SPEAKERS FROM ESTABLISHED LANGUAGE IMMERSION PROGRAMS
Visitors from native language immersion schools as far away as Hawaii will make presentations at the second annual Cherokee Language Revitalization Symposium, a two-day event coordinated by the Tsalagi Aniwoni Committee and co-sponsored by Western Carolina University.
The symposium, to be held Thursday, Aug. 10, and Friday, Aug. 11, in meeting rooms at Harrah's Cherokee Casino Hotel, was organized to help educate the community about activities to revitalize the Cherokee language, including the development of a Cherokee language immersion school.
“We could have a complete language death if we do not continue efforts such as immersion programs to increase the number of Cherokee speakers,” said Renissa Walker, a committee leader and manager of the Kituwah Preservation and Education Program.
The first day of the symposium will include updates about fluent Cherokee speakers' gatherings, language camps for children, a language immersion room for very young children and community classes. Attendees will hear about Western's development of a four-year language degree program; WCU's recent hiring of a Cherokee language coordinator and a Cherokee language program director; a master-apprentice Cherokee language course; and the university's efforts to find fluent speakers who can train to be certified teachers at the future immersion school.
The second day will feature presentations by teachers and parents of children who studied at language immersion programs in other communities. They will address concerns such as how difficult the transition to an English-speaking school is for a student in a language immersion school. Afternoon presentations center on how technology such as online broadcasts and Web pages can aid language learning.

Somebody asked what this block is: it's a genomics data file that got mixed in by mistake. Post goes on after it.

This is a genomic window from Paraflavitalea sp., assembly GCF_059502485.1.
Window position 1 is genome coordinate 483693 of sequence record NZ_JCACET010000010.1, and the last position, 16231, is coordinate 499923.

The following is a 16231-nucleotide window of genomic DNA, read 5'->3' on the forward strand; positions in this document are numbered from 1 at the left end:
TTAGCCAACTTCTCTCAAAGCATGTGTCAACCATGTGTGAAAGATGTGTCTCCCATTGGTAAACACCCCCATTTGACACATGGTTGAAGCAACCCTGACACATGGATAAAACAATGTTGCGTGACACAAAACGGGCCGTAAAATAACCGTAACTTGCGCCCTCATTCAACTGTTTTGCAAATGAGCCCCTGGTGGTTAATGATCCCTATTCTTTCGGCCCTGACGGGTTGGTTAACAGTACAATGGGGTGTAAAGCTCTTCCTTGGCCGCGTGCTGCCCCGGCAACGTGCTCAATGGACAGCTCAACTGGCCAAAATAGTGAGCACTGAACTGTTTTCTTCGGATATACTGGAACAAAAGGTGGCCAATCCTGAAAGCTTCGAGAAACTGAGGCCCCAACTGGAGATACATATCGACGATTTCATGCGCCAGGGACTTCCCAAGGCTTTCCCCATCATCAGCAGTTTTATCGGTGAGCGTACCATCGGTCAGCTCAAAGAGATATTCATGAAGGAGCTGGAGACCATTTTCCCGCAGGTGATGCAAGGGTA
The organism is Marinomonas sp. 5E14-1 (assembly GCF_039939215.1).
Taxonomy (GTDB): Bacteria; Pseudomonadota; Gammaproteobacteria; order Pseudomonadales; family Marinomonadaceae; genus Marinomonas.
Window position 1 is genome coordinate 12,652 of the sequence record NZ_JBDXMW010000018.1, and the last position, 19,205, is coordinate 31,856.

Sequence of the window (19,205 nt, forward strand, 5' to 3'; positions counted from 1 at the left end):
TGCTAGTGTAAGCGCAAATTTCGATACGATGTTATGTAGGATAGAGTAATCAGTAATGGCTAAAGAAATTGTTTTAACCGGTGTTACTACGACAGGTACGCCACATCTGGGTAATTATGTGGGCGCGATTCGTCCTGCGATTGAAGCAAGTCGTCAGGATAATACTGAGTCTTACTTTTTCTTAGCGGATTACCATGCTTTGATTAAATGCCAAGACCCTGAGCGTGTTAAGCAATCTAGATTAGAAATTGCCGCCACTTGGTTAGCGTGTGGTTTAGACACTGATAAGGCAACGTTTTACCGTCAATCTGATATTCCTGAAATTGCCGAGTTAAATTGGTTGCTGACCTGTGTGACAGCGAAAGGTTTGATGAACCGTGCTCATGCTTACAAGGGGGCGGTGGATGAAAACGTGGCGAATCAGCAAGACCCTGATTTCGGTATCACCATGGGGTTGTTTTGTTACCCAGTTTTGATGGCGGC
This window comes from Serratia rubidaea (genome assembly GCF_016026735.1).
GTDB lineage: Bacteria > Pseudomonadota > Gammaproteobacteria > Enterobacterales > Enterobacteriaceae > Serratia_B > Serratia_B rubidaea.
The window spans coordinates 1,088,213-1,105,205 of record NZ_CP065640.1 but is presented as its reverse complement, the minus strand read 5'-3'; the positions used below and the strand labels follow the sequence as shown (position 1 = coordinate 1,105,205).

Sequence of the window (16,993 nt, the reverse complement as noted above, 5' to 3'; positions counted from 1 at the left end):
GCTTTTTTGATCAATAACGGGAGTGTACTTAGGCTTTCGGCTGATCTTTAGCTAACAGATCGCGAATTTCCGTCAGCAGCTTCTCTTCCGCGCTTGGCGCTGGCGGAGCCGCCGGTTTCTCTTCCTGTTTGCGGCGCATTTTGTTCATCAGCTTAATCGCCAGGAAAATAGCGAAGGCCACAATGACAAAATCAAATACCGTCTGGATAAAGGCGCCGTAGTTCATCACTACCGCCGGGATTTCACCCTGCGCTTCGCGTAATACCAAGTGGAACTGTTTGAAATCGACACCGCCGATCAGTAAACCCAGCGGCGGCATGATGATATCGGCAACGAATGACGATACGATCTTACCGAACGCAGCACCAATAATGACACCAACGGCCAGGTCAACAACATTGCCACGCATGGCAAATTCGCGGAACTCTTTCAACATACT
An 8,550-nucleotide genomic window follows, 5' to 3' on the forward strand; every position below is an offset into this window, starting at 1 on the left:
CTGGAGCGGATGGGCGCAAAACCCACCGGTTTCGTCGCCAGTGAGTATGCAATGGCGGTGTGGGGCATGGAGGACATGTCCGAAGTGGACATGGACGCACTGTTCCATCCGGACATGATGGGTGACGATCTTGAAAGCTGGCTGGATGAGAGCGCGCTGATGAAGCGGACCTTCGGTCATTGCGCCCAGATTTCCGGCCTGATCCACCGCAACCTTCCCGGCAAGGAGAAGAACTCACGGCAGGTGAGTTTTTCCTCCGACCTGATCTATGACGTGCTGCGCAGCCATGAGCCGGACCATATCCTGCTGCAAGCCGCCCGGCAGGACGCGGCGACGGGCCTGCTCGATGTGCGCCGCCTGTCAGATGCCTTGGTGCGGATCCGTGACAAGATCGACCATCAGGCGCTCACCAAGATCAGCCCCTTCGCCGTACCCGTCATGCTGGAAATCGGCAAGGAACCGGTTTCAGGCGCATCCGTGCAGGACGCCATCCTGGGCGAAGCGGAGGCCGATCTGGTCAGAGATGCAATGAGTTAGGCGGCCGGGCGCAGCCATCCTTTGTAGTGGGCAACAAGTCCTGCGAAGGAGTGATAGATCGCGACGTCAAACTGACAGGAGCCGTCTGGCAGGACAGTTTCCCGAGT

“The symposium aims to build confidence in the Cherokee community that learning the language is a good thing,” said Jane Eastman, director of Cherokee Studies at Western. “There's a fear among some people that if they learn to speak Cherokee that their English will suffer. That's just not the case in other native communities that have immersion schools. We are trying to learn from native communities who have created immersion schools successfully so that we don't make mistakes and so that we learn the most effective ways to teach the language.”
For more information, contact Jane Eastman at (828) 227-3841, the Kituwah Preservation and Education Program at (828) 497-1594 or WCU's Cherokee Center at (828) 497-7920.
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Last modified: Monday, August 7, 2006
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